Friday, January 11, 2013

Car Seat Safety: The Things to Know When Travelling (Part 1 of 3)

We all love our kids and we want them to be safe. With this in mind, I figure the only reason that people are not securing their kids correctly is that they think they are doing it properly, even when they are not.When I see a parent with a child who is not travelling safely, I don’t know what to say. We may think that we want what’s best for our kids, but, you don’t want some stranger telling you that you’re doing something wrong. Especially when it could insinuate that you don’t care about your child(ren).What to do?

One answer is to guest post here, outlining some basics of car seat safety.

Some of The Basics

There is no one seat on the market which is “safer” than any other. All seats that are legal for sale in Canada are tested to the same standards. The best seat for you is the one that fits your child, fits your vehicle, and the one that you can use properly every time.

  • Carseats expire! All child seats now sold in Canada have an expiry or useful life date, which range by manufacturer. If you cannot find the expiry date on the seat itself, you can refer to the manual or call the manufacturer.
  • Always, always read the manual for the vehicle and for the carseat. Read it carefully, and more than once as needed. If you have questions, contact the 1-800 number for the manufacturer, or find their website for further info.
  • Please don’t buy a used seat. Unless you trust the person with your child’s life, don’t take a used seat from anyone. If a carseat has been dropped or in a collision it needs to be replaced. Often if you have a used seat you don’t truly know the history behind the handling of it. I know that seats can be expensive and that you may buy more than one, but, your child is worth the cost of a new seat. Wait until the one you want goes on sale.
  • Remember to register the seat after purchase in case of recalls. Most can now be done online.
  • If you are in Canada, the seat must have the CMVSS sticker (the one with the maple leaf) if it is eligible for use in Canada/tested to Canadian standards. You may not use a seat purchased out of country.
  • Try not to check a seat with luggage while travelling – you really don’t know how rough the handlers are being with it, unfortunately.
  • Keeping kids rear-facing for as long as possible (to the weight/height limit of the seat or until their heads reach 1″ below the top of the seat frame) is the safest for the child. It doesn’t matter that his/her legs may touch the vehicle seat – a broken leg (although highly unlikely) is preferred over a broken neck, and kids are surprisingly comfortable in strange positions.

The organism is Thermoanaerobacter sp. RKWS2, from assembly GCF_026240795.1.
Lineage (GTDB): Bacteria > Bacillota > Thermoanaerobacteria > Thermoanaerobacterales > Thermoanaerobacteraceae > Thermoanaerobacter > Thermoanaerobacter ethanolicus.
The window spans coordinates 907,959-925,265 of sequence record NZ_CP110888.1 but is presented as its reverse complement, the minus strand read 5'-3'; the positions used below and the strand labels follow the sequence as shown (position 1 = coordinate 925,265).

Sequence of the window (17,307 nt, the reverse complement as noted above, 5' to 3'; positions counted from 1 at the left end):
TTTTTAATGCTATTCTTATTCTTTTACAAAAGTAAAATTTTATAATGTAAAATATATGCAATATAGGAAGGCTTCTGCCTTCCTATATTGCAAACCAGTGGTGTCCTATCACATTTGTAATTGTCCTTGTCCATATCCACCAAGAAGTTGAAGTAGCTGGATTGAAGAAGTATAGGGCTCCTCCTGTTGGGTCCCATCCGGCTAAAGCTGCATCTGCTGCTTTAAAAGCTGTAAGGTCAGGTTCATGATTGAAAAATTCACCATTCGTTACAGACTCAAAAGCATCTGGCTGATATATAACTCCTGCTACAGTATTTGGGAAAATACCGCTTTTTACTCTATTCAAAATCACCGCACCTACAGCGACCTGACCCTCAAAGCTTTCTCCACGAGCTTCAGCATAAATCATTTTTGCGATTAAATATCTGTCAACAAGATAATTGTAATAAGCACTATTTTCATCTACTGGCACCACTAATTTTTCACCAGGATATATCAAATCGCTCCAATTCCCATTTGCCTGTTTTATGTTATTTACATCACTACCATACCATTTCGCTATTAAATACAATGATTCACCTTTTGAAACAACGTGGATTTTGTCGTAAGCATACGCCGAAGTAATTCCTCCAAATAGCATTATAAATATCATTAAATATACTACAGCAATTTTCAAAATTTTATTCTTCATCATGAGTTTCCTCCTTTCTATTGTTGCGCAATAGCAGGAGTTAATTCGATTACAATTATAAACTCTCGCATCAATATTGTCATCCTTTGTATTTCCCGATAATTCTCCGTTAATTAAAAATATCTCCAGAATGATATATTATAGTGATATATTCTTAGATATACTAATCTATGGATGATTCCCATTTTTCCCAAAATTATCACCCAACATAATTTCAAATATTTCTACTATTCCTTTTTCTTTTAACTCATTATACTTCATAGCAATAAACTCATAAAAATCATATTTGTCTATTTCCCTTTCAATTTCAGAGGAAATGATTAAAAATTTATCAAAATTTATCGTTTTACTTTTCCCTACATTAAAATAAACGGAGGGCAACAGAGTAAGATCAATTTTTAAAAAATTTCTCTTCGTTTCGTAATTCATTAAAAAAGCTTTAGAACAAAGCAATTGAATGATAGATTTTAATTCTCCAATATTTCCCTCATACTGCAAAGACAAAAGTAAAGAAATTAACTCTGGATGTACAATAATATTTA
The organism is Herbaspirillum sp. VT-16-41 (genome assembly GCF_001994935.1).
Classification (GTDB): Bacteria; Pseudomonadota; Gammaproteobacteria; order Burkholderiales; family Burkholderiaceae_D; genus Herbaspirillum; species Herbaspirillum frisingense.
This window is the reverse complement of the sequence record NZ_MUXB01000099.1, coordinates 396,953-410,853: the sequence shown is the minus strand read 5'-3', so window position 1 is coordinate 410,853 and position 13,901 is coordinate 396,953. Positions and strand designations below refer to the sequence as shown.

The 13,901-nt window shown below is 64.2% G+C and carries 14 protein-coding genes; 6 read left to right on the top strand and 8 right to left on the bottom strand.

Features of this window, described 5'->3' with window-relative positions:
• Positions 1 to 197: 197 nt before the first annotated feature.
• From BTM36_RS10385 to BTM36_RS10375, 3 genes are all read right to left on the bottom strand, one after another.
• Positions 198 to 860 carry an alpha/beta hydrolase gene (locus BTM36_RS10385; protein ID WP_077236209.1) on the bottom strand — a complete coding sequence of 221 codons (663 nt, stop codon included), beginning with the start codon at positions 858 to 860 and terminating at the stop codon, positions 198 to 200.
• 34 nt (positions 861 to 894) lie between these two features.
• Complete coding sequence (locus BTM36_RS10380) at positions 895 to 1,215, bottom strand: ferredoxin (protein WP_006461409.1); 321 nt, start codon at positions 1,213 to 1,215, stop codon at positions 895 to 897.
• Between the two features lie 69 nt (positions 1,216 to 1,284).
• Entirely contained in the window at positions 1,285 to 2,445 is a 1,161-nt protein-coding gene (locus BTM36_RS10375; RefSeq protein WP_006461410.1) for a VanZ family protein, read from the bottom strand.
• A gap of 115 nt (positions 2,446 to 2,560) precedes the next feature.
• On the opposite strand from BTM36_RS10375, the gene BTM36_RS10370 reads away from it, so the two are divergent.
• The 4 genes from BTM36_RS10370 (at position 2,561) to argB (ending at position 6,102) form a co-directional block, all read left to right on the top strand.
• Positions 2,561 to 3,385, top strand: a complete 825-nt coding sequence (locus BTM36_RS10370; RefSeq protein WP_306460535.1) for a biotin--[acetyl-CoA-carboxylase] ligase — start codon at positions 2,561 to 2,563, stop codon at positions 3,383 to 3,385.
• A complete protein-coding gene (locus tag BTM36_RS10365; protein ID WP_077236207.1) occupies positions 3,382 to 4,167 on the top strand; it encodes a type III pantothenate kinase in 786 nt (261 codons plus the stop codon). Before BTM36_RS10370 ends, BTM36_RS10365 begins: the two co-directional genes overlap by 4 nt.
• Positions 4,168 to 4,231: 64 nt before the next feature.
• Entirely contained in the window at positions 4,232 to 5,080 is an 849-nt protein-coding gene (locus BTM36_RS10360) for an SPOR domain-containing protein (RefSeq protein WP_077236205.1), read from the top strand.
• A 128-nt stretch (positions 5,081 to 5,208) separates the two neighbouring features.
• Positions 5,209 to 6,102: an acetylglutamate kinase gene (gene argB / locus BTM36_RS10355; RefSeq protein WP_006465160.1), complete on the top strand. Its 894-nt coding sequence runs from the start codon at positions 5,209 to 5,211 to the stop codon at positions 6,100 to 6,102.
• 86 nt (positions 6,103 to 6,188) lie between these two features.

• What position in the vehicle you choose to install your seat depends on your personal needs as well as the vehicle/carseat fit. Most seats require that you be able to pass your hand between the front vehicle seat and the carseat (ie not having the carseat wedged in against the driver/passenger seat). For this reason it is often not possible to properly install the carseat behind the driver, especially when rear-facing, as there just isn’t enough room to do so. If your vehicle has a flip-down armrest of some kind in the back, you are not advised/able to install a rear-facing seat in the middle location either. Most parents opt to install their child seats behind the passenger. This has the added bonus of allowing you to get your child out safely onto the sidewalk rather than into traffic, if you are parking on the street. If your passengers do not have adequate room up front, they may need to ride in back with babe.

Note that Journeys of The Zoo makes no claims to know anything about car seat safety. Please check with a local representative regarding any questions you may have.

 Part Two: Installing the Seat.

The following is part one of a three part guest post on Car Seat Safety. Rene is a certified Car Seat Technician in the Province of Ontario. She is posting on her own merits, not as a representative of any one specific organization.

Note that Journeys of The Zoo makes no claims to know anything about car seat safety. Please check with a local representative regarding any questions you may have.

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4 thoughts on “Car Seat Safety: The Things to Know When Travelling (Part 1 of 3)

  1. let it be

    There's a program here in my hometown where you can bring your vehicle in to one of the insurance places and they will check to see if your car seat is installed properly, as well as tell you if the carseat you have has expired. Love to see people spreading the awareness 🙂 Thanks!

    Reply

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